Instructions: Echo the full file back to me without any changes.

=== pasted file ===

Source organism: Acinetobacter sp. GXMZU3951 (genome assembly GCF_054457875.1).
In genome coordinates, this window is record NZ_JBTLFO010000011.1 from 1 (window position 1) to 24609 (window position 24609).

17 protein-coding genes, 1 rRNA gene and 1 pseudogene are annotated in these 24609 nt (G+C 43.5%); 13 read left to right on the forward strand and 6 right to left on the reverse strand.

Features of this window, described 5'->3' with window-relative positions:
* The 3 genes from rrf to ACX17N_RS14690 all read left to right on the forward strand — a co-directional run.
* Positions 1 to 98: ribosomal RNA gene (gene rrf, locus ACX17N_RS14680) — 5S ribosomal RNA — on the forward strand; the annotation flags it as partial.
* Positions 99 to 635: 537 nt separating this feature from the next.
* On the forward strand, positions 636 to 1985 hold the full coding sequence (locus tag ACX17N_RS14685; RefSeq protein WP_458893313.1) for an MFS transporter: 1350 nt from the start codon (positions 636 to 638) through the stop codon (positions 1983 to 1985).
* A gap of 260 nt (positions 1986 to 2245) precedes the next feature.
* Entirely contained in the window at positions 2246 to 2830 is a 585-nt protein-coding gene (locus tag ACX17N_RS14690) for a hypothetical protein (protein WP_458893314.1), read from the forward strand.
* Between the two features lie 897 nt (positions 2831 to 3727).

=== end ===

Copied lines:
Source organism: Acinetobacter sp. GXMZU3951 (genome assembly GCF_054457875.1).
In genome coordinates, this window is record NZ_JBTLFO010000011.1 from 1 (window position 1) to 24609 (window position 24609).

17 protein-coding genes, 1 rRNA gene and 1 pseudogene are annotated in these 24609 nt (G+C 43.5%); 13 read left to right on the forward strand and 6 right to left on the reverse strand.

Features of this window, described 5'->3' with window-relative positions:
* The 3 genes from rrf to ACX17N_RS14690 all read left to right on the forward strand — a co-directional run.
* Positions 1 to 98: ribosomal RNA gene (gene rrf, locus ACX17N_RS14680) — 5S ribosomal RNA — on the forward strand; the annotation flags it as partial.
* Positions 99 to 635: 537 nt separating this feature from the next.
* On the forward strand, positions 636 to 1985 hold the full coding sequence (locus tag ACX17N_RS14685; RefSeq protein WP_458893313.1) for an MFS transporter: 1350 nt from the start codon (positions 636 to 638) through the stop codon (positions 1983 to 1985).
* A gap of 260 nt (positions 1986 to 2245) precedes the next feature.
* Entirely contained in the window at positions 2246 to 2830 is a 585-nt protein-coding gene (locus tag ACX17N_RS14690) for a hypothetical protein (protein WP_458893314.1), read from the forward strand.
* Between the two features lie 897 nt (positions 2831 to 3727).